Albright honored for lifetime of service
Story and photos by Mike Strasser
WEST POINT, N.Y. (Oct. 23, 2013) — When the Corps of Cadets marched onto the Plain for the Review Oct. 17, the Honorable Madeleine Albright was overwhelmed with emotion.
She admitted as much afterward to the cadets during the 2013 Sylvanus Thayer Award Dinner at Washington Hall.
“I cannot tell you how deeply honored and grateful I am for being the recipient of the Thayer Award and having the privilege to review your parade today,” Albright said, “when I could barely keep from crying as “The Star-Spangled Banner” was played and as you proudly represented our country—and always will.”
Albright became the 56th recipient of the Thayer Award and only the fourth female to receive the medallion from the West Point Association of Graduates since 1958.
On the day following the end of the government shutdown, Albright spoke of national unity and the debt owed to the nation’s armed forces and veterans.
“It seems to me that, if we are to protect the security and prosperity of our country, we should put an end to partisan squabbling, do a little bit of arithmetic and develop a unified and lasting approach to the federal budget,” she said. “I came today from Washington and after reviewing your amazing parade I feel like saying, when I get back, to those in our Capitol, these young men and women deserve better.” To that end, Albright suggested that investing in the education of America’s youth and fortifying the nation’s armed forces with the best training, equipment and leadership is essential.
Former Secretary of State Madeleine Albright meets with the brigade staff following the Corps of Cadets Review on the Plain Oct. 17.
Retired Col. Bob McClure, West Point Association of Graduates chief executive officer, and U.S. Military Academy Superintendent Lt. Gen. Robert Caslen Jr., presents the Sylvanus Thayer Award medallion to the Honorable Madeleine Albright Oct. 17 inside Washington Hall during a dinner in her honor.
“Here at West Point, cadets are taught about engineering and mathematics, history and science, but above all, you learn about the qualities demanded of a leader,” she said. “So I suspect that I do not have to tell you that American leadership is still needed in the world today.”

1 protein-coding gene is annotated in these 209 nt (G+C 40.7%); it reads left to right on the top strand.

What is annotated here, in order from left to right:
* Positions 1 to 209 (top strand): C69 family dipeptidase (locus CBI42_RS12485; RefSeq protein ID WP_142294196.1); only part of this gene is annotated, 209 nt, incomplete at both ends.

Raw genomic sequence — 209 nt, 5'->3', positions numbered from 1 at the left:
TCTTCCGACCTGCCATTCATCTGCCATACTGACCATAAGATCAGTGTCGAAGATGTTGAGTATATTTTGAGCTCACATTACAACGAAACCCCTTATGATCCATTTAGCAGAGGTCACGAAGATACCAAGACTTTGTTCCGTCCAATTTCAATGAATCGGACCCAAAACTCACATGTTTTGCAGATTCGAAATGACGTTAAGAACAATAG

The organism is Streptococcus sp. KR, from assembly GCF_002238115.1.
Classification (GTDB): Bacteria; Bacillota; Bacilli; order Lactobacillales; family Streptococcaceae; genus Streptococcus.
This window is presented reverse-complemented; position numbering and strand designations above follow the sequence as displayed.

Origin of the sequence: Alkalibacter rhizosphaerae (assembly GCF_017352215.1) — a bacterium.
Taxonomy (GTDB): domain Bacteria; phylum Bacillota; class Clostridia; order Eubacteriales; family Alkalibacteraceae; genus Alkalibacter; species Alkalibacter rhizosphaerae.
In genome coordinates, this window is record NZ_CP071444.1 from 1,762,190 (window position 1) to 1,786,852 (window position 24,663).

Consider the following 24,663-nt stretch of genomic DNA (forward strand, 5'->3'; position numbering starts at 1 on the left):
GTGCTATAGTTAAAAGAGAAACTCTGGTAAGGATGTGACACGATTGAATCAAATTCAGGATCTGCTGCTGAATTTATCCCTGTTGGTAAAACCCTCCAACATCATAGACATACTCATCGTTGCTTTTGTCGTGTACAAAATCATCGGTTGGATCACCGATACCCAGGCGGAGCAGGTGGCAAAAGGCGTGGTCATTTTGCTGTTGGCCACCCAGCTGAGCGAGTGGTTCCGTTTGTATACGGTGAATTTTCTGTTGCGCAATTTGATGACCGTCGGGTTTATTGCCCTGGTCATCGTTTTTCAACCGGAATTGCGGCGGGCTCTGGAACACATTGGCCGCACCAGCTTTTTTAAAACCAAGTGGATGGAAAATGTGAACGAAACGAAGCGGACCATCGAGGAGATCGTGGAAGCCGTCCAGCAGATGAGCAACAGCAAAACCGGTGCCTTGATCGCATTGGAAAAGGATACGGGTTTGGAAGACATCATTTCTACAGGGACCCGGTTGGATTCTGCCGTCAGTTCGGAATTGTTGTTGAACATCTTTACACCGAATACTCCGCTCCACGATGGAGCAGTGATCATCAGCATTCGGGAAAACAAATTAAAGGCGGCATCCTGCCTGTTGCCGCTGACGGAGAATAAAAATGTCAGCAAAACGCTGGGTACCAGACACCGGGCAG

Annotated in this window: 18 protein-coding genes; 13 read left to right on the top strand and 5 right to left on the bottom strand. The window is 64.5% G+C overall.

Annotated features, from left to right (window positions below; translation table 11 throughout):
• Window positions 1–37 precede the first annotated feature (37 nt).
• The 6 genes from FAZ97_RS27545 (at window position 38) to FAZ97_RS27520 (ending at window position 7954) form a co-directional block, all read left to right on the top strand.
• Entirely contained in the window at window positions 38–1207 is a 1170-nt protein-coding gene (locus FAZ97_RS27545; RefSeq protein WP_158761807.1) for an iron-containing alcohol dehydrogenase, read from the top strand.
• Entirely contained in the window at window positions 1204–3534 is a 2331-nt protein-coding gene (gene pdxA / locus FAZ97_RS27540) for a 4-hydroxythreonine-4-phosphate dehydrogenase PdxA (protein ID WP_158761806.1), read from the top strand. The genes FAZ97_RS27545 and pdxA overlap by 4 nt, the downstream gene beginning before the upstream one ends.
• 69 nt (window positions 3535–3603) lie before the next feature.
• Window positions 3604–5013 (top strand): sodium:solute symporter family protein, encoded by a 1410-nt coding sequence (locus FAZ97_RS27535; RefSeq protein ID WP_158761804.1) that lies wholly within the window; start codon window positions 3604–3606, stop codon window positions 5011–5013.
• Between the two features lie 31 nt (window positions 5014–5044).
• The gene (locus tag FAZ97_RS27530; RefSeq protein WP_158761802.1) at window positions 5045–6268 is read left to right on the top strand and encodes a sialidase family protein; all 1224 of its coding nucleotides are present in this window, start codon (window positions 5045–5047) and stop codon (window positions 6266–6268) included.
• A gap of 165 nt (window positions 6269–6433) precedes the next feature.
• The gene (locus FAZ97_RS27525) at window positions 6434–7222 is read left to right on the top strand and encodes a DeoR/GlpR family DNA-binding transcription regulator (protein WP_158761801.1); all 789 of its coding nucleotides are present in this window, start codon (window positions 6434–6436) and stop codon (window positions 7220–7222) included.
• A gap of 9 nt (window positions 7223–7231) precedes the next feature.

Whether as secretary of state or United Nations ambassador, Albright said she seized every opportunity to visit with military members throughout her travels. She was impressed by their enthusiasm, commitment and especially their candor.
“After all, just because someone is in the Army doesn’t mean they’re too shy to speak up,” Albright said.
What troops conveyed to her at that time was a concern that their mission was misunderstood back home. She emphasized a need to resist isolation which will tempt a war-weary nation.
“Past lessons inform us that we cannot allow our country to become tired; we can’t turn our backs on our responsibilities; we can’t pretend that we are not the United States,” she said.
U.S. Military Academy Superintendent Lt. Gen. Robert Caslen Jr., said that throughout her career in public service, Albright had answered the call of duty by always providing relevant leadership and diplomacy.
“Unequivocally, Secretary Albright has dedicated herself to our nation, and truly epitomizes the principles of ‘Duty, Honor, Country,’” Caslen said. “Secretary Albright’s sense of duty illuminates her entire career, whether providing critical leadership within the United Nations Security Council at a crucial time in our nation’s history or serving as our nation’s first female secretary of state in an era when women were pioneers entering for the first time in senior international leadership positions.”